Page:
Michigan Farm Bureau Expects Record Lows for Crops

Published online: Oct 17, 2019 News
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Source: WKZO

The Michigan Farm Bureau is warning that farmers may see record lows for crops this harvest season, based on data from the USDA.

According to an official press release, conditions as of October 1st indicate that farmers should expect a rough harvest due to variable weather conditions, muddy fields, and wide-ranging crop maturity.

The data comes by way of the USDA October Crop Production Report.

As an example, the press release notes that Michigan corn production, forecast at 270 million bushels, is down 9 percent from last year — the lowest production for the state since 2004 if realized.

The Michigan Farm Bureau adds that average corn yields to actually increase by 2 bushels from 2018 levels to 155 bushels per acre this year, there were 250,000 less acres actually planted due to rain delays in May and June.

Soybean production has also taken a hit this year. The Michigan Farm Bureau lists 2019 soybean production at 75.7 million bushels, which has seen a 31 percent decrease from 2018, making it the lowest since 2008.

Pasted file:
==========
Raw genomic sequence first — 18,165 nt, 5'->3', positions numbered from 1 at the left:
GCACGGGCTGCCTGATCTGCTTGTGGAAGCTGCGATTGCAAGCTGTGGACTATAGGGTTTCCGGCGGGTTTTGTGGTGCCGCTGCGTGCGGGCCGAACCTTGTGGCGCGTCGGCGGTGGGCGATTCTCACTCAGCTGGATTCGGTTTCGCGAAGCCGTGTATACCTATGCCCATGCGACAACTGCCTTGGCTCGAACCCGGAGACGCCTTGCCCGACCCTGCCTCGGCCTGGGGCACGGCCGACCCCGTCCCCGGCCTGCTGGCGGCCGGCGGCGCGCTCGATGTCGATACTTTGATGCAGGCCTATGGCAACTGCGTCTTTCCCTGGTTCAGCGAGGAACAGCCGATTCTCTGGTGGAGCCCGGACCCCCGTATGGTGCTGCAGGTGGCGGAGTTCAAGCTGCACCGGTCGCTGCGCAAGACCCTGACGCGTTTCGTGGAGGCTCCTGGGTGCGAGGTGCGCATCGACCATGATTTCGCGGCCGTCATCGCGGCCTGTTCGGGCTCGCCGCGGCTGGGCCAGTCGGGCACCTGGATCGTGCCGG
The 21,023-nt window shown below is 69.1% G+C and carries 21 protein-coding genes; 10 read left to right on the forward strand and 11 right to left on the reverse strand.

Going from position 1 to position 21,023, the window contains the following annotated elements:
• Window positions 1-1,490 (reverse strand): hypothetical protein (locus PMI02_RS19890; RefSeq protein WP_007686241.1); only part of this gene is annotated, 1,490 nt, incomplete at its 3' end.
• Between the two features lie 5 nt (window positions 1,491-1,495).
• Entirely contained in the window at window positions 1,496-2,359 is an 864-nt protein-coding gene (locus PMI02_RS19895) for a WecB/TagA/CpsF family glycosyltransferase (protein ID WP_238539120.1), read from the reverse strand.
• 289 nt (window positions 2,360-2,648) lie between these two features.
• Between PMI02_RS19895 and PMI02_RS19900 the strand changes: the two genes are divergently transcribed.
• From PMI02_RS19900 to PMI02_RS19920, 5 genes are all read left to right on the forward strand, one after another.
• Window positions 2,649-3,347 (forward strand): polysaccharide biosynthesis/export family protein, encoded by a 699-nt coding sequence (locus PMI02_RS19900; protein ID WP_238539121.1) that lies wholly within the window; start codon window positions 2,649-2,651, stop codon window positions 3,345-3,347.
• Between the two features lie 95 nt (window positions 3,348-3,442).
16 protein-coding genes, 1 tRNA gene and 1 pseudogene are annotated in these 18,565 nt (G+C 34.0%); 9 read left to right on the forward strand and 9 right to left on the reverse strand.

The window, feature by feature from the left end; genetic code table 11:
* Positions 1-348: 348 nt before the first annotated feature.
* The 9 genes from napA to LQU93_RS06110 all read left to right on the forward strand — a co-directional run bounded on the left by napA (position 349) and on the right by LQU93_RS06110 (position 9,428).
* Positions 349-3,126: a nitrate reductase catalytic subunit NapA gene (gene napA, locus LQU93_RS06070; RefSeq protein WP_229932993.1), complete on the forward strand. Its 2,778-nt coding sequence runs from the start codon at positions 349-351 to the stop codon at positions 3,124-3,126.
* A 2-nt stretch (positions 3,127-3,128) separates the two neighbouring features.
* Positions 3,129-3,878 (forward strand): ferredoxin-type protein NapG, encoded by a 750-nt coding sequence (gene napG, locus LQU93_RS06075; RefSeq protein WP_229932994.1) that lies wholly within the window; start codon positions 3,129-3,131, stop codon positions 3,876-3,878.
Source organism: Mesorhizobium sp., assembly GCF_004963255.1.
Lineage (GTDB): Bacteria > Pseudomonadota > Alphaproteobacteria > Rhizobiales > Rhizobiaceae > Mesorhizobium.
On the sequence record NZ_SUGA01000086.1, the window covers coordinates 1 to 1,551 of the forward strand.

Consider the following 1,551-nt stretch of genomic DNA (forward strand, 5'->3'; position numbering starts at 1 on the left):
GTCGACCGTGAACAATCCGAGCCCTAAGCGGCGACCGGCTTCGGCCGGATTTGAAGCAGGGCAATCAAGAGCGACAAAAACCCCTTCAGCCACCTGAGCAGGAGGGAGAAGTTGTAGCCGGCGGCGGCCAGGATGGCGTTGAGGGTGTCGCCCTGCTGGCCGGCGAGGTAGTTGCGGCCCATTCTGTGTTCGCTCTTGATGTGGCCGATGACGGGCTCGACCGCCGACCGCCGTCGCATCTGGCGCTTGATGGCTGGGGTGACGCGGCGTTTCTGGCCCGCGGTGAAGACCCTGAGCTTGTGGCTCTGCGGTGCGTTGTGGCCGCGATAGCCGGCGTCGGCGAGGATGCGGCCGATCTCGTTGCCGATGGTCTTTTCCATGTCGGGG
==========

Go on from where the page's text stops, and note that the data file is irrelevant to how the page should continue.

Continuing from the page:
“Unfortunately, Mother Nature can still make matters worse – much worse,” Michigan Farm Bureau Field Crops Specialist Theresa Sisung said in the press release. “Virtually every farmer in the state is watching weather forecasts 24/7, hoping for relief from above normal rainfall and a very late killing frost to allow many of these delayed crops to mature as much as possible.”

Other important findings of the October data are as follows:

  • Michigan sugarbeet growers anticipate a yield of 27.5 tons per acre, down 1.6 tons from last year. Total production is forecast at 3.99 million tons – a reduction of nearly 7 percent from 2018.
  • Michigan dry bean growers expected their crop to yield 2,100 pounds per acre, a 300 pound per acre decrease from last year. Total production, at 3.93 million hundredweight, is down 15 percent from last year.

Weather conditions were so adverse for farmers this year that the Michigan government allocated $15 million in emergency funding to compensate for financial losses.